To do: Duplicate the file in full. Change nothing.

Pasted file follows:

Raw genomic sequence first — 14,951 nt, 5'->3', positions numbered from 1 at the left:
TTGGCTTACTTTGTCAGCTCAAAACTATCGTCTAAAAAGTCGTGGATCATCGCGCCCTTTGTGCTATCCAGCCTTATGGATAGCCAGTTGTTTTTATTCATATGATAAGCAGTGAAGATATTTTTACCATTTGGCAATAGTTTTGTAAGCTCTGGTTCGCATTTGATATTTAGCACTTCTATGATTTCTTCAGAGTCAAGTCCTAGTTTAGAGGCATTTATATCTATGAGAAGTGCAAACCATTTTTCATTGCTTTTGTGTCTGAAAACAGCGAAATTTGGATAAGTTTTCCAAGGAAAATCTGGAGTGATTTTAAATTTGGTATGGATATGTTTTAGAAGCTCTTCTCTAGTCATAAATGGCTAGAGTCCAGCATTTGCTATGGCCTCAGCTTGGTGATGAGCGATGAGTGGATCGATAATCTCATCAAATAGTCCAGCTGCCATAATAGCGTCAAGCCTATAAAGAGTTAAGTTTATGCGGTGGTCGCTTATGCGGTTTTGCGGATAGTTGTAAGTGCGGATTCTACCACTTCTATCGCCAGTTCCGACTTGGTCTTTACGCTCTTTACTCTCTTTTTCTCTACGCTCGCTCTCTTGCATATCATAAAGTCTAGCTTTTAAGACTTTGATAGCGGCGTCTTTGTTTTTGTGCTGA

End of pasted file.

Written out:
Raw genomic sequence first — 14,951 nt, 5'->3', positions numbered from 1 at the left:
TTGGCTTACTTTGTCAGCTCAAAACTATCGTCTAAAAAGTCGTGGATCATCGCGCCCTTTGTGCTATCCAGCCTTATGGATAGCCAGTTGTTTTTATTCATATGATAAGCAGTGAAGATATTTTTACCATTTGGCAATAGTTTTGTAAGCTCTGGTTCGCATTTGATATTTAGCACTTCTATGATTTCTTCAGAGTCAAGTCCTAGTTTAGAGGCATTTATATCTATGAGAAGTGCAAACCATTTTTCATTGCTTTTGTGTCTGAAAACAGCGAAATTTGGATAAGTTTTCCAAGGAAAATCTGGAGTGATTTTAAATTTGGTATGGATATGTTTTAGAAGCTCTTCTCTAGTCATAAATGGCTAGAGTCCAGCATTTGCTATGGCCTCAGCTTGGTGATGAGCGATGAGTGGATCGATAATCTCATCAAATAGTCCAGCTGCCATAATAGCGTCAAGCCTATAAAGAGTTAAGTTTATGCGGTGGTCGCTTATGCGGTTTTGCGGATAGTTGTAAGTGCGGATTCTACCACTTCTATCGCCAGTTCCGACTTGGTCTTTACGCTCTTTACTCTCTTTTTCTCTACGCTCGCTCTCTTGCATATCATAAAGTCTAGCTTTTAAGACTTTGATAGCGGCGTCTTTGTTTTTGTGCTGA